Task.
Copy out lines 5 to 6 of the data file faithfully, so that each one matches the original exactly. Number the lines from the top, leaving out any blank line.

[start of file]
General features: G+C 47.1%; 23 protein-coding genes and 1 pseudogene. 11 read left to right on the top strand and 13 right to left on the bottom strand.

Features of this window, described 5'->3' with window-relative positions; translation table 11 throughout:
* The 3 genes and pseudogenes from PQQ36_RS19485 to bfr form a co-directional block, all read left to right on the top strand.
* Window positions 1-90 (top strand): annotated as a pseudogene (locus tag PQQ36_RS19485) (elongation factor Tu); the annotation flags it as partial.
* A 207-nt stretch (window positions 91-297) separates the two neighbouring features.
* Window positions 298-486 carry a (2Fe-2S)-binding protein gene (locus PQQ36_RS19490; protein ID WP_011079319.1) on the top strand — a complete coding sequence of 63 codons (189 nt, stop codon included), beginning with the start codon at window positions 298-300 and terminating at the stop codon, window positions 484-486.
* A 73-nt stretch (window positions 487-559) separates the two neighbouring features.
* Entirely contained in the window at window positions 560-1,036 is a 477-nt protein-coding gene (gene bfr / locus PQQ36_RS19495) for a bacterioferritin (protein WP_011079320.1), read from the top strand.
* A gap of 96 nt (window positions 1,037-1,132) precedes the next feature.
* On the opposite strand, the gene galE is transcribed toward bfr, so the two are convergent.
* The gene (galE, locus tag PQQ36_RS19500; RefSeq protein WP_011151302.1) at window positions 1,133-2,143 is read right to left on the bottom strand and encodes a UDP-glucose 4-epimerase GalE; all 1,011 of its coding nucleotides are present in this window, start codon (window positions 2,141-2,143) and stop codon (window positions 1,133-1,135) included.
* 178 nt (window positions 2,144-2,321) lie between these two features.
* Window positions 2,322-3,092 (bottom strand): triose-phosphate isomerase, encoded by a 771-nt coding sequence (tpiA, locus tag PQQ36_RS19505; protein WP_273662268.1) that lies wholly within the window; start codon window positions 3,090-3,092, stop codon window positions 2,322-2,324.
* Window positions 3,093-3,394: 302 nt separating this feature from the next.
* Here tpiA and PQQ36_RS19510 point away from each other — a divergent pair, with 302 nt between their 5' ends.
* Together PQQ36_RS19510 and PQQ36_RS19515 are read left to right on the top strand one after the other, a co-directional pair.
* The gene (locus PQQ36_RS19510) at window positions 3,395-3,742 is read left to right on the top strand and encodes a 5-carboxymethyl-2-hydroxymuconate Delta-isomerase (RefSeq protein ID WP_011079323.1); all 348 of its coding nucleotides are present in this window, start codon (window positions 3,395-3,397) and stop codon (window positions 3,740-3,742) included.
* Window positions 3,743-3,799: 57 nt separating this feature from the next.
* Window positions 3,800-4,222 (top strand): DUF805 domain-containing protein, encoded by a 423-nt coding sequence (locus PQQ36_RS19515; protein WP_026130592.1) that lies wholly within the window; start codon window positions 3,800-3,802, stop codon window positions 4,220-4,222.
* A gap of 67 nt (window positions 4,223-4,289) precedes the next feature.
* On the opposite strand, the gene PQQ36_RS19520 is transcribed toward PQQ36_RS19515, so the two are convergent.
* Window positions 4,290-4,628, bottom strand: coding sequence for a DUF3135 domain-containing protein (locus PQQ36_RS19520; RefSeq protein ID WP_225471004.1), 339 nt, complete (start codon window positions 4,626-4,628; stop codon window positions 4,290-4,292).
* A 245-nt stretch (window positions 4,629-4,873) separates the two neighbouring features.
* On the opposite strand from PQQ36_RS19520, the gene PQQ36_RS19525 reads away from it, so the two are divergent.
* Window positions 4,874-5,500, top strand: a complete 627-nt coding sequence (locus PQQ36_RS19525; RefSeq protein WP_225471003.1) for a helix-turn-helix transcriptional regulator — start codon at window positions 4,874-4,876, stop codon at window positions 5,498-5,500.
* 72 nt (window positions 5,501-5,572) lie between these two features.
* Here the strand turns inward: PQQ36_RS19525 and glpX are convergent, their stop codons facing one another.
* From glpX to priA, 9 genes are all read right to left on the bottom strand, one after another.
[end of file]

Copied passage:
* A 207-nt stretch (window positions 91-297) separates the two neighbouring features.
* Window positions 298-486 carry a (2Fe-2S)-binding protein gene (locus PQQ36_RS19490; protein ID WP_011079319.1) on the top strand — a complete coding sequence of 63 codons (189 nt, stop codon included), beginning with the start codon at window positions 298-300 and terminating at the stop codon, window positions 484-486.